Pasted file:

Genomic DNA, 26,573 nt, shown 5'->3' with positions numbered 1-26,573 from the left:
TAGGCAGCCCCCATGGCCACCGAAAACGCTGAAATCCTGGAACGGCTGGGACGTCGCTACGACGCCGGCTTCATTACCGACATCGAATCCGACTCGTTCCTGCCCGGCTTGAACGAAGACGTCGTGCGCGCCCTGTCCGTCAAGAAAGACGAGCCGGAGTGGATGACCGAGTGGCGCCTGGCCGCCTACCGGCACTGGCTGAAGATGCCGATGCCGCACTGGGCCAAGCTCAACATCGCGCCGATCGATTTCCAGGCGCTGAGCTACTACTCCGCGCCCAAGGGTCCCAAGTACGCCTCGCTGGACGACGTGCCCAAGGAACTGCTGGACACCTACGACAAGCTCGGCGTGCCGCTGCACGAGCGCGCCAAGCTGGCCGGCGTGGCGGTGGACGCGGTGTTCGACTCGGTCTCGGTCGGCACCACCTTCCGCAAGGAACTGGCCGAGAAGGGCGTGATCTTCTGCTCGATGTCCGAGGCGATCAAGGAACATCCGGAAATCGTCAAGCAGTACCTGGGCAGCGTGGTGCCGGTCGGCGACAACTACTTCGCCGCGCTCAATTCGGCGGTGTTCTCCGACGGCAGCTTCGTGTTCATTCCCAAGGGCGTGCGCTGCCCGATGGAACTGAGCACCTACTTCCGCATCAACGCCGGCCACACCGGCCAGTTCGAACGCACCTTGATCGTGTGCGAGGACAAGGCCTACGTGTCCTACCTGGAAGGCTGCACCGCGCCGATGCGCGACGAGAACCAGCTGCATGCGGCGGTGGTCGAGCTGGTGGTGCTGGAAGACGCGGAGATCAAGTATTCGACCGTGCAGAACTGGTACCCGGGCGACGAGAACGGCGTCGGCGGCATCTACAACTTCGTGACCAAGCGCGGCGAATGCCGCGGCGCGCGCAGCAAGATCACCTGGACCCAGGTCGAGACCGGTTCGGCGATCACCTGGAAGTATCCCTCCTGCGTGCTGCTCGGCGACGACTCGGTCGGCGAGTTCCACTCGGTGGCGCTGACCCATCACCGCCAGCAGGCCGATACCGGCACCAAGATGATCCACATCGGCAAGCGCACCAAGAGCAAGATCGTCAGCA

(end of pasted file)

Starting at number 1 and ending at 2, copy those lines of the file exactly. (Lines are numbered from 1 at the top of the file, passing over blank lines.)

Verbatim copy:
Genomic DNA, 26,573 nt, shown 5'->3' with positions numbered 1-26,573 from the left:
TAGGCAGCCCCCATGGCCACCGAAAACGCTGAAATCCTGGAACGGCTGGGACGTCGCTACGACGCCGGCTTCATTACCGACATCGAATCCGACTCGTTCCTGCCCGGCTTGAACGAAGACGTCGTGCGCGCCCTGTCCGTCAAGAAAGACGAGCCGGAGTGGATGACCGAGTGGCGCCTGGCCGCCTACCGGCACTGGCTGAAGATGCCGATGCCGCACTGGGCCAAGCTCAACATCGCGCCGATCGATTTCCAGGCGCTGAGCTACTACTCCGCGCCCAAGGGTCCCAAGTACGCCTCGCTGGACGACGTGCCCAAGGAACTGCTGGACACCTACGACAAGCTCGGCGTGCCGCTGCACGAGCGCGCCAAGCTGGCCGGCGTGGCGGTGGACGCGGTGTTCGACTCGGTCTCGGTCGGCACCACCTTCCGCAAGGAACTGGCCGAGAAGGGCGTGATCTTCTGCTCGATGTCCGAGGCGATCAAGGAACATCCGGAAATCGTCAAGCAGTACCTGGGCAGCGTGGTGCCGGTCGGCGACAACTACTTCGCCGCGCTCAATTCGGCGGTGTTCTCCGACGGCAGCTTCGTGTTCATTCCCAAGGGCGTGCGCTGCCCGATGGAACTGAGCACCTACTTCCGCATCAACGCCGGCCACACCGGCCAGTTCGAACGCACCTTGATCGTGTGCGAGGACAAGGCCTACGTGTCCTACCTGGAAGGCTGCACCGCGCCGATGCGCGACGAGAACCAGCTGCATGCGGCGGTGGTCGAGCTGGTGGTGCTGGAAGACGCGGAGATCAAGTATTCGACCGTGCAGAACTGGTACCCGGGCGACGAGAACGGCGTCGGCGGCATCTACAACTTCGTGACCAAGCGCGGCGAATGCCGCGGCGCGCGCAGCAAGATCACCTGGACCCAGGTCGAGACCGGTTCGGCGATCACCTGGAAGTATCCCTCCTGCGTGCTGCTCGGCGACGACTCGGTCGGCGAGTTCCACTCGGTGGCGCTGACCCATCACCGCCAGCAGGCCGATACCGGCACCAAGATGATCCACATCGGCAAGCGCACCAAGAGCAAGATCGTCAGCA